The USAID Development Innovation Ventures Stage 1 Proof of Concept grant is a good grant for us to apply to because its open for applications at any time and awards up to $200,000 for up to 3 years for testing a creative solution to a global development challenge. Our proposal would focus on our current research and projections of how much money the mushroom farm could make and how many people it can offer jobs to along with plans for scaling up.
EPA P3 Program which stands for People, Prosperity and the Planet promotes teams of college students to better the planet and future for doing research in topics related to their P3 goals, including sustainable healthy communities, which relates to our project. We would first be applying for Phase 1 of the grant which is a one year grant of $25,000 to test, research, and develop innovative scientific projects or engineering designs that promote development, and serves as a proof of concept for research ideas. Completing Phase 1 would allow us to apply for the Phase 2 grant which is 100,000 to further the project from Phase 1. Our funding proposal would emphasize the sustainability of growing mushrooms and how it will create a healthier community by creating jobs along with delivering a nutritious product. Though we applied to it before and were rejected, we would hone in on what we’ve accomplished and relate it to sustainable healthy communities more.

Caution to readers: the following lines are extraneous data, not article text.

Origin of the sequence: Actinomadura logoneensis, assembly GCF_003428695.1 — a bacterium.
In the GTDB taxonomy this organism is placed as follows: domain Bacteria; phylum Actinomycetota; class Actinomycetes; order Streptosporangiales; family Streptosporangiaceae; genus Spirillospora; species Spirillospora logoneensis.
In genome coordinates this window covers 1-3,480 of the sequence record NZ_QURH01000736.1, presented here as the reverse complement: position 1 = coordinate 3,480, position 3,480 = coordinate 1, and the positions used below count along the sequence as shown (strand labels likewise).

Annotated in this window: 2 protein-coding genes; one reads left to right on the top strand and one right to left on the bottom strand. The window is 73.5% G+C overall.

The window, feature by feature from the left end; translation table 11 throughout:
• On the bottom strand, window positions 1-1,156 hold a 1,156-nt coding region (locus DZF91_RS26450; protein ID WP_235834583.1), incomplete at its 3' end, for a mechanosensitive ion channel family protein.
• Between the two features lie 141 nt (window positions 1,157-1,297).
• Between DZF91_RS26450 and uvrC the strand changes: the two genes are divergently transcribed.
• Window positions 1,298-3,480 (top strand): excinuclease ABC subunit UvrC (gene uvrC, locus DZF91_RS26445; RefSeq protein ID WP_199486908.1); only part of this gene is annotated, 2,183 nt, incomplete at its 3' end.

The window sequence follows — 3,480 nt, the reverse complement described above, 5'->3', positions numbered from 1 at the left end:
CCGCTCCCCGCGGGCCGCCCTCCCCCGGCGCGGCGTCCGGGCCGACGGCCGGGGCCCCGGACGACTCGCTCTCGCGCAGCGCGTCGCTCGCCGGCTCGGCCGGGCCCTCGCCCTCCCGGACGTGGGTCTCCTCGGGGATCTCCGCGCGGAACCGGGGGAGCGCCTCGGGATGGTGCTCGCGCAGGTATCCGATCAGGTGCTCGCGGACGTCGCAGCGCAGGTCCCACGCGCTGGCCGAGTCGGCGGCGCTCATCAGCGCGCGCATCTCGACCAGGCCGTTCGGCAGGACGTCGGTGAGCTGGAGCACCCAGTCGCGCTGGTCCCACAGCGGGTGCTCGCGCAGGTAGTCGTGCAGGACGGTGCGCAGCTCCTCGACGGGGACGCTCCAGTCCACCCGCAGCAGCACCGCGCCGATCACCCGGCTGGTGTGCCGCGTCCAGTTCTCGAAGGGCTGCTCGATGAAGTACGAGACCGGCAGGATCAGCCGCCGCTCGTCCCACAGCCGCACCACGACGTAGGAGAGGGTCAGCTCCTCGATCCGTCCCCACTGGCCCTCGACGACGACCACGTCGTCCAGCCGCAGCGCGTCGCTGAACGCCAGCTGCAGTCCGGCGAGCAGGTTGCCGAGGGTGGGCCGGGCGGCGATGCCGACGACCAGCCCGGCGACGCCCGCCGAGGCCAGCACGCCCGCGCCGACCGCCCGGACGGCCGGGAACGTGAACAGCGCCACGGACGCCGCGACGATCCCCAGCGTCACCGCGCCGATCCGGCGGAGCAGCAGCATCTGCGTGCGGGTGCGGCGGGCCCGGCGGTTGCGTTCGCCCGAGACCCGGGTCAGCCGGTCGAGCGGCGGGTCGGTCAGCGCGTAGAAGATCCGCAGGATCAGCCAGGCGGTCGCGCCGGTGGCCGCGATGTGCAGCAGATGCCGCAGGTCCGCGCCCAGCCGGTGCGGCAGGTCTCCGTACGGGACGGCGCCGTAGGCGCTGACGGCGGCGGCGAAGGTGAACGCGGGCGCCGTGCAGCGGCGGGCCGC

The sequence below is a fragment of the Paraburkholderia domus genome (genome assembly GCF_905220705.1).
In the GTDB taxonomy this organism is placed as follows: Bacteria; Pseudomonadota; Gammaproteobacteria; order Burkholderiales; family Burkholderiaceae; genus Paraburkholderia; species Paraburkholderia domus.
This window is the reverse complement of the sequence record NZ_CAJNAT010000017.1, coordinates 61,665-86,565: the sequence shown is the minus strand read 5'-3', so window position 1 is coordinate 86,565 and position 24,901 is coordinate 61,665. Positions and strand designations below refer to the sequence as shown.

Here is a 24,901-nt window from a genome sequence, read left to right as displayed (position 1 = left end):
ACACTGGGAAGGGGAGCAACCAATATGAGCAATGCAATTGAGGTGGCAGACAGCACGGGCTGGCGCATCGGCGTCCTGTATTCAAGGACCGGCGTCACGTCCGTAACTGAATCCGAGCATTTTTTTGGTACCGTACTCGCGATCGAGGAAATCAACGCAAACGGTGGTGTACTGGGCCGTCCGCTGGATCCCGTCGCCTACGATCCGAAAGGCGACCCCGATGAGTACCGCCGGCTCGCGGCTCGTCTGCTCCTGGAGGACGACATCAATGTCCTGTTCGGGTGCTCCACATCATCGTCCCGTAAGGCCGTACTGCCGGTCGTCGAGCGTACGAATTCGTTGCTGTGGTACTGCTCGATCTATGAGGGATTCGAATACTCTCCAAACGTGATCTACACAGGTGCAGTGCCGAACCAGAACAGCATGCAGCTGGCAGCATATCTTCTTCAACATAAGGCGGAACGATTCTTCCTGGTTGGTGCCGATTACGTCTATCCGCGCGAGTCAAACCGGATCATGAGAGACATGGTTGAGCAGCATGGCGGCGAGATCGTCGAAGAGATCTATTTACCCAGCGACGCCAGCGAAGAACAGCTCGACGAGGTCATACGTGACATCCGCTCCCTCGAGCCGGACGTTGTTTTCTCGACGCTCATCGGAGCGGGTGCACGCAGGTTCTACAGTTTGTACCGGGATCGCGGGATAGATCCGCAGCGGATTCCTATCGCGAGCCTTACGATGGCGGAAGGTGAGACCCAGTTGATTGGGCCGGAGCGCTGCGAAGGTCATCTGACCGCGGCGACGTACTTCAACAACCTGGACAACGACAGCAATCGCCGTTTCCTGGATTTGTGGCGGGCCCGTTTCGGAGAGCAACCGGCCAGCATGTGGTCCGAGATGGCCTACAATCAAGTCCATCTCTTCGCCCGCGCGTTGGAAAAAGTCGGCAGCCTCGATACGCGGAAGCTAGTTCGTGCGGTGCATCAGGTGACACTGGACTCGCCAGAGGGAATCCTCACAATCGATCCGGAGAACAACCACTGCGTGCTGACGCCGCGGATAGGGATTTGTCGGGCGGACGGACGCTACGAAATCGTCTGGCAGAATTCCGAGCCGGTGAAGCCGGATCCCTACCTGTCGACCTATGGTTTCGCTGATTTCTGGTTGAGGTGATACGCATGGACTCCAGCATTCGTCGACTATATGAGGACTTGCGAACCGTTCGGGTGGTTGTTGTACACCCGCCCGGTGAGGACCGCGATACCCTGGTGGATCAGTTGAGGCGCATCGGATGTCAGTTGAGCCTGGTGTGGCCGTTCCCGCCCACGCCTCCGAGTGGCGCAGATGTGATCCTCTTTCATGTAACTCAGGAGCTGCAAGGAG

The USAID Development Innovation Ventures Stage 3 Scaling would be for the scaling of our mushroom production factories. It provides between $1,500,000 to $5,000,000 for up to 3 years. With success, this grant fits the goals of our venture to spread its success. For applying, we would use data from the success of the single mushroom production factory in Sierra Leone for the proof of concept and scalability as well as demand to show success possibilities with scaling with the grant.